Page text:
This is a very cold movie. Not only literally because it's set in the outskirts of the Ukraine with the industrial background or in Germany and Slovakie, but also figuratively because Seidl manages to make us feel down watching this. Olga clearly lives in a bad situation, even her parents don't seem to give much about her while she is living with them and supporting them even with her baby. The other story is about Paul, a young german guy who's just broke up with his girlfriend because he got a dog of which she is afraid. So he chose for the dog. His situation is also pretty bad, owing people money, no job, peculiar relationship with his stephdad, etc... Olga reaches for a last resort. She decides to do online webcam sex. Both get humiliated, personally it must be very hard. But they don't give up. It's all brought very emotionally and very visually. Seidl let's you stand still and makes you think of it for a moment. The language barriere is a tough one, surely for Olga. I think that and her identity are the main reasons she is treated like shit everywhere she tries to make a living. The nursing home for the elderly is very confronting, very sad. Death is approached here in the most determined way. While we follow Paul and his stephdad to the wastland of Slovakie for a pointless sale of an 'arcademachine' we see how desperate people are over there. Both Olga and Paul seem to find the futile joy only in music or dance or drinking. Sex seems to be one of them two but not for them. But surely for Michael, Paul's stephdad. His way of life seems one without principles. (for example; cheating on his wife by letting a young naked Ukrain girl who does't understand a word he says, bark and walk arround like a dog, making her say stupid things, before letting her 'nibble' on his pathetic cock, all while Paul is in the room asking for the bill of the hotelroom he won't give him) Paul constantly reacts against him, he does seem to have principles, he just doesn't get any chances it seems. For Michael it's easy to extort and show his 'power', being in a country where his money is worth a lot more. This is clearly shown. In this movie it's much harder to decide what's good or bad. Compared to a Hollywood movie, these people aren't heroes, aren't given any comfort, aren't given any choices. Every piece of hope get's professionally sacked. I got the feeling sometimes; 'why am i 'forced' to watch this?' That's the point I think, confronting us with these parts of humanity. Succeeded!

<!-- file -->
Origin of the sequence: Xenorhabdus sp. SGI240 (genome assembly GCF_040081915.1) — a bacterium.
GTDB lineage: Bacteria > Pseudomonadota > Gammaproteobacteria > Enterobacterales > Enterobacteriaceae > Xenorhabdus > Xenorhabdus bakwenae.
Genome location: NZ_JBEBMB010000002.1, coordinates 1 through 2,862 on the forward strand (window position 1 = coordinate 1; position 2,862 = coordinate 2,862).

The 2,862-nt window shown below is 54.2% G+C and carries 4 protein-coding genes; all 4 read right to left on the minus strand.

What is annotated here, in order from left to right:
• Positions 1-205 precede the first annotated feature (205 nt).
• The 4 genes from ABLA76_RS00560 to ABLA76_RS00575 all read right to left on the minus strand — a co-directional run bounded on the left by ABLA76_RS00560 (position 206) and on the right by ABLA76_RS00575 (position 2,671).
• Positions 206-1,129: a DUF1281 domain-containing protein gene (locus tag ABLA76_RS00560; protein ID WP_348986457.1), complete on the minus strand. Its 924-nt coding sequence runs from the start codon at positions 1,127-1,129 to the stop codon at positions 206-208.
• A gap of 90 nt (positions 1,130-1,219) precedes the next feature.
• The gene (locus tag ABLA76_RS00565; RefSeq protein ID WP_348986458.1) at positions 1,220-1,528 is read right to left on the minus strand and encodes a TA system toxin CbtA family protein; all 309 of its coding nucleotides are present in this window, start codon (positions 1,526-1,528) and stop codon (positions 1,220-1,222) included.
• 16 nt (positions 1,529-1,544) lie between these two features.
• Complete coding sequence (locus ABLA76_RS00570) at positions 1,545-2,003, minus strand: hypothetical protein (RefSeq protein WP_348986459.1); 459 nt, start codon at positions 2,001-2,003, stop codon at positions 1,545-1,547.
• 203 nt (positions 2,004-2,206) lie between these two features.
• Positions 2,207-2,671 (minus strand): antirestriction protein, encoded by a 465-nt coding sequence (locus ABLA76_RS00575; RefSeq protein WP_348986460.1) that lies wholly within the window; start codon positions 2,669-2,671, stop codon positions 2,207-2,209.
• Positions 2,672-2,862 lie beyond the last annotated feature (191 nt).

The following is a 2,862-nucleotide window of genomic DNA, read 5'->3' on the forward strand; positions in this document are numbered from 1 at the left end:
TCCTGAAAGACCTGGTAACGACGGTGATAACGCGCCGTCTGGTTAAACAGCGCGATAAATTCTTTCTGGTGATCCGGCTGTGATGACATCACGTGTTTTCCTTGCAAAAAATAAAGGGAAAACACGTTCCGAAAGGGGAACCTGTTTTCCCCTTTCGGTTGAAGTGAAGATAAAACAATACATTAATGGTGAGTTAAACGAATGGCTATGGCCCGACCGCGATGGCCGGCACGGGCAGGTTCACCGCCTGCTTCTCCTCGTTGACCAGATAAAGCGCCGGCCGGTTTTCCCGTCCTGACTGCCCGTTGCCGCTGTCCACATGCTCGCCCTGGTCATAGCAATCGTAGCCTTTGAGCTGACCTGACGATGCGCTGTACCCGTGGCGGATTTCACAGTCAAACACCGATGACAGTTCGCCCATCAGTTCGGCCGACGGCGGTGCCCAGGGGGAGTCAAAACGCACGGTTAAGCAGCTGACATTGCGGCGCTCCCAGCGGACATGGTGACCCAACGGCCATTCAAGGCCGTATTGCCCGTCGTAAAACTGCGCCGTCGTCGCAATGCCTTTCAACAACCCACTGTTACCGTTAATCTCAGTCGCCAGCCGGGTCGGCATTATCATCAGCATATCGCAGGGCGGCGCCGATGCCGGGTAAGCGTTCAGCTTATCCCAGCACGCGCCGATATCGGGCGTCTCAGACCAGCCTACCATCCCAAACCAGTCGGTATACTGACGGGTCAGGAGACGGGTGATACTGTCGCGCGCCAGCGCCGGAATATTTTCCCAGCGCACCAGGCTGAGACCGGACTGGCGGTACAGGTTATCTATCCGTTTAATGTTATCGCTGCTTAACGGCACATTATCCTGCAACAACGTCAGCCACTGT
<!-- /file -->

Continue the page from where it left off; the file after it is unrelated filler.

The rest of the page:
Rather like Eastenders, I'm not quite sure what the message is within Import / Export. It's basically a celebration of how shit other peoples' lives can be, and serves as a reminder of how comfortable our own lives are. Sure the delivery man may not come when he says, but at least you don't have to stick things up your bum for EUR 50 per hour for the sexual gratification of zee Germans.
We have two stories running simultaneously of poeple escaping their own country for a brighter future: a Ukrainian Putzfrau heading to Austria and a jobless Austrian fella heading in the other direction. And you know what? Irrespective of their efforts, their lives are bloody bleak and miserable. And at 2h15, the director REALLY labours this point home. Very miserable indeed.
Yet to it's credit Import / Export seeks to blur the distinction between narrative and documentary. For example, it looks to me that almost all the acting is performed by non-actors: the hookers, the street workers, the senile bed-ridden elderly, the whole Gypsy community.... not to mention the fight scenes and the sex scenes (they definitely weren't acting). The unrehearsed, overly long scenes add to the documentary feel. Presumably this is to shock us softies and give us some 'social realism'.
You may want to share Olga and Pauli's journies, but ultimately I'd rather stretch myself out on expensive Scandinavian furniture, cold drink in hand complaining about the price I have to pay to make people stick things up their bottoms.
A bleak movie about an existence of 2 people, one in Easter Europe, and one in Western. The depiction of post-communist Ukrainian life is spot on. The director doesn't patronize the viewer so it's entirely up to the audience to decide how to feel for the characters. The dialogue is completely improvised so it feels very natural. The movie unfortunately tends to drag at times, and also it maybe a bit difficult to follow if you don't understand either Russian or German.